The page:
After an 'sf' dynamic, subsequent 'p' dynamic is ignored in Presto piece.

• Jun 18, 2021 - 23:49
Reported version
S4 - Minor

In Beethoven's Moonlight Sonata, Movement 3, there is an 'sf' dynamic on the 4th quarter of the 2nd measure. The 3rd measure begins with a 'p' dynamic.

It is expected that the 3rd measure onward would be played at 'p'.

The actual behaviour is the velocity of subsequent notes remain loud; the 'p' is ignored.

in fact, it does not matter if the 'p' at the start of the 3rd measure is there or not; it plays the same.

In the forum, , a fix was proposed, which was to set the dynamic 'Change Speed' from "Normal" to "Fast". This indeed works, and the piece plays as expected.

The piece is in tempo "Presto", 178 BPM. Playing the piece at a slower tempo (150 or slower) allows the 'p' dynamic to take without the workaround.

My issue is that the explicit 'p' in the 3rd measure is being ignored with default settings at a Presto tempo.


When I remove the 'p' dynamic, the piece plays the same.


Here's how I would have expected it to play by default:


OS: macOS 10.16, Arch.: x86_64, MuseScore version (64-bit):, revision: 3224f34


The OP's attachment: "moonlight_Sonata_mov_3-excerpt-with-p-dynamic-workaround.mscz" does not show any dynamic 'Change Speed' from "Normal" to "Fast". It plays the same as the others. (Perhaps the wrong file was attached.)

This attachment does:

It is the 'Change speed' parameter of the sf, which is changed from 'Normal' to 'Fast' in the Inspector.
I'm interested to know whether this is a a legitimate use of the 'Change Speed' parameter. It works, but does it work this way "by design"?

Can we get an agreement on what the expected behaviour is here?
One proposal:
sf (and similar markings) should add 32 points to the current dynamic (e.g. if it's pianissimo, which I believe defaults to 33 velocity, then something around 65 is plenty for a sf, but if you're already at mf=80, then sf will be 112, the current fixed default), then very quickly return back to the same dynamic you were at before. More importantly, if there IS another explicit dynamic specified before the diminuendo period ends, that should override the diminuendo (currently it's the other way around).
To clarify something like:
pp A B C sf D pp C B A
A B C should be played at dynamic 33, D at 65, then C B A at 33, regardless of tempo or the "Change speed" for the sf.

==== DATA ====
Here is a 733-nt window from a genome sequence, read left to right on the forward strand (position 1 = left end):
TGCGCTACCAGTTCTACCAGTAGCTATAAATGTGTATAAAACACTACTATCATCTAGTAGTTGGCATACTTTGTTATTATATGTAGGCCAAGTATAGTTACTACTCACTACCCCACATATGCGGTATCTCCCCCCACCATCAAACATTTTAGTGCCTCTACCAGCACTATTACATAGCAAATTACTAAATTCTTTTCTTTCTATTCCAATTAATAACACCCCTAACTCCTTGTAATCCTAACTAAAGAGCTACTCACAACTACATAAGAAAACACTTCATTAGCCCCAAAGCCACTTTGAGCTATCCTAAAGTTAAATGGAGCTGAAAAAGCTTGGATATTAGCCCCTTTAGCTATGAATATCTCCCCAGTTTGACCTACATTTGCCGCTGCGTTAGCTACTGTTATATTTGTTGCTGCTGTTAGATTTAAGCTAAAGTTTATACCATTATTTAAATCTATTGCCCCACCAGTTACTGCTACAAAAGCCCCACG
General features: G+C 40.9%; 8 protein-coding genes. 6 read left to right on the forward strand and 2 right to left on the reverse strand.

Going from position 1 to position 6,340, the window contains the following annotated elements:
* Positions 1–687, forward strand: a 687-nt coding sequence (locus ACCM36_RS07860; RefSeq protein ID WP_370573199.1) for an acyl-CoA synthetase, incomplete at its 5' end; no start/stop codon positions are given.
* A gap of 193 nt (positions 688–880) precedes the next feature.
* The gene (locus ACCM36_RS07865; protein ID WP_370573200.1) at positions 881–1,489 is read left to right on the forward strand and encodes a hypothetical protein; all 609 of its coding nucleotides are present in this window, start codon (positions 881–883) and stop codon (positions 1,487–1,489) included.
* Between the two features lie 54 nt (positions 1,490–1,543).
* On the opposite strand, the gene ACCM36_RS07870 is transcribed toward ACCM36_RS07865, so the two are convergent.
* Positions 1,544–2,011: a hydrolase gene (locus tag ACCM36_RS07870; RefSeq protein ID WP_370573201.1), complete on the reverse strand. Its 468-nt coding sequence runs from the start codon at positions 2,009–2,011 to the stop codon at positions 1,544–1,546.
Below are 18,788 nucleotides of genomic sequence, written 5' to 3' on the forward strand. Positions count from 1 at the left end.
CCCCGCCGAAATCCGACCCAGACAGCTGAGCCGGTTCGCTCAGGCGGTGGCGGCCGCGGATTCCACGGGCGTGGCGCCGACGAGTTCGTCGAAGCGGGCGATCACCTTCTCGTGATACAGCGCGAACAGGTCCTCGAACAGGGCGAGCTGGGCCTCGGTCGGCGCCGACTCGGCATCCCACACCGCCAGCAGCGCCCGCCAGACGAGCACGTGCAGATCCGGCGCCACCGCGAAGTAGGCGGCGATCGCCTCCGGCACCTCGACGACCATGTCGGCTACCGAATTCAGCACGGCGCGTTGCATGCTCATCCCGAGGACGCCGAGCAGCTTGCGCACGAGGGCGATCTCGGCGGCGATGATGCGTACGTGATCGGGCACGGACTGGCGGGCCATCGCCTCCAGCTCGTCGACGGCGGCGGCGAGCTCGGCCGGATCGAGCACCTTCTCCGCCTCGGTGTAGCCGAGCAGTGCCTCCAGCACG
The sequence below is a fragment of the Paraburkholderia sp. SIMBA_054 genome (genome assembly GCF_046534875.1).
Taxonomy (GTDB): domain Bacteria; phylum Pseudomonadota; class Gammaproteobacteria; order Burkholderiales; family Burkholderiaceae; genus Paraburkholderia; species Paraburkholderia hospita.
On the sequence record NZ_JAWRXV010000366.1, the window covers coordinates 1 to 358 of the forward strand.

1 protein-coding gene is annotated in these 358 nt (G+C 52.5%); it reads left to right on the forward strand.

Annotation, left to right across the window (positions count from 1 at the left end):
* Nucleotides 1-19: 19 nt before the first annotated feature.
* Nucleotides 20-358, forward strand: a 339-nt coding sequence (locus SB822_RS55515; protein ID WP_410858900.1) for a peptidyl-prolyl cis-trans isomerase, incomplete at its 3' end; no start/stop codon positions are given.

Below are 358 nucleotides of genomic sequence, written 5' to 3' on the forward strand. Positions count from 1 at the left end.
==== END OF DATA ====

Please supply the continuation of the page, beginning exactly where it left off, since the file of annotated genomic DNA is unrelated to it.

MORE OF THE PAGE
However if it's
pp A B C sf D C B A G F E D etc. etc.
Then the D will be at 65, and a diminuendo applied as per the current logic but after it completes, returning to 33, so perhaps (assuming -10 as the velocity change):
D=65, C=60, B=55, A G F E D etc. = 33
(though this will depend on the tempo etc. Note that the diminuendo can even apply just on a single note).

Currently MuseScore doesn't really seem to have a dynamic type that can be configured to mean "+32", even though in the code there is an "accent" flag that would seem to mean exactly that.
Ideally I'd actually like to see the velocity setting show +32, but that might not be straightforward. The other option is just to use the 'accent' flag internally to mean "when this dynamic is placed on the score, subtract 80 from its default velocity, then add that to the velocity of the most recent dynamic". So for an mf passage, a newly added sf will show as it does now (velocity 112), but for a f passage it will show as 127 (the maximum possible value).

(By extrapolation sff should add 46 points, as it's currently defaulted to 126)

In reply to by Dylan Nicholson1

BTW it's been argued sfz basically always mean "attacked as hard as possible" regardless of the current dynamic, whereas sf is always intended to mean "within the dynamic range of the current page". But in that case sffz is meaningless*...I don't have a strong opinion ether way, but I'm pretty sure I would always play ***sfz*** louder as part of an ***ff*** passage than I would as part of a ***pp*** passage. Oh and ***rf*** would always be less of an accent than an ***sf(z)***, and quite likely where appropriate I'd anticipate an ***rf*** slightly, i.e. it wouldn't be a sudden single-note accent.

(*) Or not, I've seen it suggested that ***sffz*** has the same initial attack as ***sfz*** (i.e. maximum), but then less of a rapid drop off.